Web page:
• onerr=fail : If filename does not exists or username formatting is not coreect it will not allow to login.

Further reading:

  1. Linux PAM guide for the system administrators’
  2. Sun Solaris PAM site has excellent information for both sys admins and developers
  3. Download the three Linux-PAM Guides, for system administrators, module developers, and application developers.

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🐧 19 comments so far... add one
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19 comments… add one
  • nick Jun 5, 2007 @ 16:34

    This works great on local users it seems, but its not having any effect on ldap users, or groups, what would you suggest as a way to control their access?

  • 🐧 nixCraft Jun 5, 2007 @ 18:04

    It should work, you need to play with pam modules. Pam is designed for this kind of work only.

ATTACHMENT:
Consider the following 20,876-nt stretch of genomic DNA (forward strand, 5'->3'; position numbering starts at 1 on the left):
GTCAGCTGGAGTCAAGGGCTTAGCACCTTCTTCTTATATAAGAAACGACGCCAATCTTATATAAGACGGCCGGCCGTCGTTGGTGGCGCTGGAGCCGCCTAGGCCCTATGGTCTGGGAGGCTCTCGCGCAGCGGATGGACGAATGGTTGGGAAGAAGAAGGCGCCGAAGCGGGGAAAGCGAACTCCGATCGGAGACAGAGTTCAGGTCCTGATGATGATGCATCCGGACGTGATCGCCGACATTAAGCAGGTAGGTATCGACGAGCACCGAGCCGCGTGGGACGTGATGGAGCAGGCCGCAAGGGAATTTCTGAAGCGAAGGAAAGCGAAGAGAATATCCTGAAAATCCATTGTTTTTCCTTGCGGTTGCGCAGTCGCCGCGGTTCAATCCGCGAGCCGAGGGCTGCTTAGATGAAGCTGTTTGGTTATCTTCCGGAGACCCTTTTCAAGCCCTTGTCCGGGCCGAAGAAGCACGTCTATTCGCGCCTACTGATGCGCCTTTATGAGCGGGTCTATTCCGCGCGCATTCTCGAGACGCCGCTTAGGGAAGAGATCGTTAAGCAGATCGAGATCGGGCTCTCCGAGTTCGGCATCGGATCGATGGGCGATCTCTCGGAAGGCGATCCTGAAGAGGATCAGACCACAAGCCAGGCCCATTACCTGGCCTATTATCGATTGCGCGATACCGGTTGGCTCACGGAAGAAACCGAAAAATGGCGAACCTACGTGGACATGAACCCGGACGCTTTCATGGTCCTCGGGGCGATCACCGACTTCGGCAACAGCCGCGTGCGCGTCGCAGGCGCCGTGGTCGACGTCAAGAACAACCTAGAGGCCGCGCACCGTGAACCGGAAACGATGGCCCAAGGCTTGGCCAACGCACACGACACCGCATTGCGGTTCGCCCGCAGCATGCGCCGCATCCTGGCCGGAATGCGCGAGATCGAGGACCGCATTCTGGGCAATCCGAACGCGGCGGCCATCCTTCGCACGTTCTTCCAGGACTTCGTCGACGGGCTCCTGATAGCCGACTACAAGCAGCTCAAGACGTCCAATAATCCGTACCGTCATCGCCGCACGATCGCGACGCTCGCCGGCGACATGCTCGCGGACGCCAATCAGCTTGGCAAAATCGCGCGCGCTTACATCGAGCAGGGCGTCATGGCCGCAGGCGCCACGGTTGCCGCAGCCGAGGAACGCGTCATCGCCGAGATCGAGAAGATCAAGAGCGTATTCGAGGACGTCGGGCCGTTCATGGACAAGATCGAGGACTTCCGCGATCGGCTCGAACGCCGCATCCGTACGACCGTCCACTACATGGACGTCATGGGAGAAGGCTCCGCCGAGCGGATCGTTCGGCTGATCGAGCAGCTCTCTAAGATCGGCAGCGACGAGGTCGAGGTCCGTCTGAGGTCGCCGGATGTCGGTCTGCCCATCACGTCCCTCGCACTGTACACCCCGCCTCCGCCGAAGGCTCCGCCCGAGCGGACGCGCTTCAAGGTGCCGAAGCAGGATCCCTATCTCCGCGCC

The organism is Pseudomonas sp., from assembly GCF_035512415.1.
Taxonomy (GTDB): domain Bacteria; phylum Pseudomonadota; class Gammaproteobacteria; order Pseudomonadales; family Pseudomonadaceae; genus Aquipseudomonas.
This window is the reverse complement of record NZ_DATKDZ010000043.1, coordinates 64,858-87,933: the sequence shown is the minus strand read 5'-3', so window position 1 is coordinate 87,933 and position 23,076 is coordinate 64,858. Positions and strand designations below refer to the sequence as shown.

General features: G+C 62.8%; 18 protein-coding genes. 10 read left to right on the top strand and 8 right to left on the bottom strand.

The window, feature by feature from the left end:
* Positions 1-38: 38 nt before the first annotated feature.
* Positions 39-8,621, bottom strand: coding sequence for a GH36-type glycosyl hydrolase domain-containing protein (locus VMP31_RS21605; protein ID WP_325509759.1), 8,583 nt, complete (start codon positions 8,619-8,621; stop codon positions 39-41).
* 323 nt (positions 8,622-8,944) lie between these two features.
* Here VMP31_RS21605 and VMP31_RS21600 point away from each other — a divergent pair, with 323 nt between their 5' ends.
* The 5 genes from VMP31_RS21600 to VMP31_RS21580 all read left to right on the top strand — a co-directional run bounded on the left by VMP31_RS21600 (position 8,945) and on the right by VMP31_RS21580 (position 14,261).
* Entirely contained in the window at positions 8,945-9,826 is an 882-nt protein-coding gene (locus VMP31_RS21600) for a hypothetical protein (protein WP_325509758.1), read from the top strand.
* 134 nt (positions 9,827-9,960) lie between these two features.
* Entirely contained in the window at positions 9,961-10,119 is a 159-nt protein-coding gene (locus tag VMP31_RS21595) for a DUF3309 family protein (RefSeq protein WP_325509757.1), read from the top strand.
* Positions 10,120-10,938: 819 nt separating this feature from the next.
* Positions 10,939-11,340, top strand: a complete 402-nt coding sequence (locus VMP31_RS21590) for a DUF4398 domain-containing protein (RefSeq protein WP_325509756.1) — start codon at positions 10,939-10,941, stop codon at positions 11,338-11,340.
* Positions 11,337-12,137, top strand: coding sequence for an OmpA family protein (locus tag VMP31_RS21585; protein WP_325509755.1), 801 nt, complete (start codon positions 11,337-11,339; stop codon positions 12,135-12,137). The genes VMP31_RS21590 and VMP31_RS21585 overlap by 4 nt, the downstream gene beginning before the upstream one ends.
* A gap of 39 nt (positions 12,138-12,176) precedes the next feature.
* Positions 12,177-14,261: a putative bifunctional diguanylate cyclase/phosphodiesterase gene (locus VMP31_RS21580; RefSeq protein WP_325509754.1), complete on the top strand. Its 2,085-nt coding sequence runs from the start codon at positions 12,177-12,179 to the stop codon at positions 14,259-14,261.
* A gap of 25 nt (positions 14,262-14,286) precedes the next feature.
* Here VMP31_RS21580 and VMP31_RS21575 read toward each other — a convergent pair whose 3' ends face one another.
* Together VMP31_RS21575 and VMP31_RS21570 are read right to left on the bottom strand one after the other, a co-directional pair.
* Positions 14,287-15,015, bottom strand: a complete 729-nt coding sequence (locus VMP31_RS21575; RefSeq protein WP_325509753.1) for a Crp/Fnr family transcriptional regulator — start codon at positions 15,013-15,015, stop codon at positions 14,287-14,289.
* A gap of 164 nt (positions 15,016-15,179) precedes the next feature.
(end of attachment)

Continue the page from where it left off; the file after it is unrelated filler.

• Gerald Aug 28, 2009 @ 10:32

    If you want block all ssh access (via login/password) AND vi authorized_keys, you shoud use ‘account required item=user sense=allow file=/etc/ssh/sshd.allow onerr=succeed’

    because ‘auth xxx’ line seems not checked if sshd use public keys authentification.

    Bst Regard

  • Bhagesh Sep 2, 2009 @ 11:52

    It is working fine for ssh and scp.
    Now I wants to block only the ssh login session. and I required the scp file transfer
    anybody have an Idea

  • Chuck Hale Dec 22, 2009 @ 11:34

    Article solved my problem!

  • Kevin Dec 30, 2009 @ 23:21

    In my experience, the line:
    auth required item=user sense=allow file=/etc/sshd/sshd.allow onerr=fail

    must be prepended (i.e., placed as the first line) in the file, not appended as this article states.